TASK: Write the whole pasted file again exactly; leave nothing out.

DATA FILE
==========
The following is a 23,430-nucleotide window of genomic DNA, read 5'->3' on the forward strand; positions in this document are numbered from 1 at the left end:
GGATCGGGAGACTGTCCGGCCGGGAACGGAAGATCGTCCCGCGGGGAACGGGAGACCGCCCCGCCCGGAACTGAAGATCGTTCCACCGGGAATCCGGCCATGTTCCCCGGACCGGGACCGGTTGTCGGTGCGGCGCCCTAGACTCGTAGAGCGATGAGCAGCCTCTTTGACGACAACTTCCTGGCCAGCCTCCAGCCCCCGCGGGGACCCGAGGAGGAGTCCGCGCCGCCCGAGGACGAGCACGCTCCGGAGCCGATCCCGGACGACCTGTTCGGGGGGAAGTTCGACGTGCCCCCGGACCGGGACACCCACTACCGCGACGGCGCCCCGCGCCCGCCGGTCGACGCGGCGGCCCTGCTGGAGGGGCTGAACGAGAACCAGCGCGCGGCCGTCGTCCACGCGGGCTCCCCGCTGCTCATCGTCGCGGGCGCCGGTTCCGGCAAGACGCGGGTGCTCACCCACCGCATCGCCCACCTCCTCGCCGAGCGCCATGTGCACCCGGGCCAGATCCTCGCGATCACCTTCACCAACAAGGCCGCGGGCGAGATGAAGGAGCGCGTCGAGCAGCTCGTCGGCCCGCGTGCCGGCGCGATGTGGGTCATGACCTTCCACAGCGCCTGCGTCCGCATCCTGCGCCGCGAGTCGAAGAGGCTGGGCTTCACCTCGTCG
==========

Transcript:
The following is a 23,430-nucleotide window of genomic DNA, read 5'->3' on the forward strand; positions in this document are numbered from 1 at the left end:
GGATCGGGAGACTGTCCGGCCGGGAACGGAAGATCGTCCCGCGGGGAACGGGAGACCGCCCCGCCCGGAACTGAAGATCGTTCCACCGGGAATCCGGCCATGTTCCCCGGACCGGGACCGGTTGTCGGTGCGGCGCCCTAGACTCGTAGAGCGATGAGCAGCCTCTTTGACGACAACTTCCTGGCCAGCCTCCAGCCCCCGCGGGGACCCGAGGAGGAGTCCGCGCCGCCCGAGGACGAGCACGCTCCGGAGCCGATCCCGGACGACCTGTTCGGGGGGAAGTTCGACGTGCCCCCGGACCGGGACACCCACTACCGCGACGGCGCCCCGCGCCCGCCGGTCGACGCGGCGGCCCTGCTGGAGGGGCTGAACGAGAACCAGCGCGCGGCCGTCGTCCACGCGGGCTCCCCGCTGCTCATCGTCGCGGGCGCCGGTTCCGGCAAGACGCGGGTGCTCACCCACCGCATCGCCCACCTCCTCGCCGAGCGCCATGTGCACCCGGGCCAGATCCTCGCGATCACCTTCACCAACAAGGCCGCGGGCGAGATGAAGGAGCGCGTCGAGCAGCTCGTCGGCCCGCGTGCCGGCGCGATGTGGGTCATGACCTTCCACAGCGCCTGCGTCCGCATCCTGCGCCGCGAGTCGAAGAGGCTGGGCTTCACCTCGTCG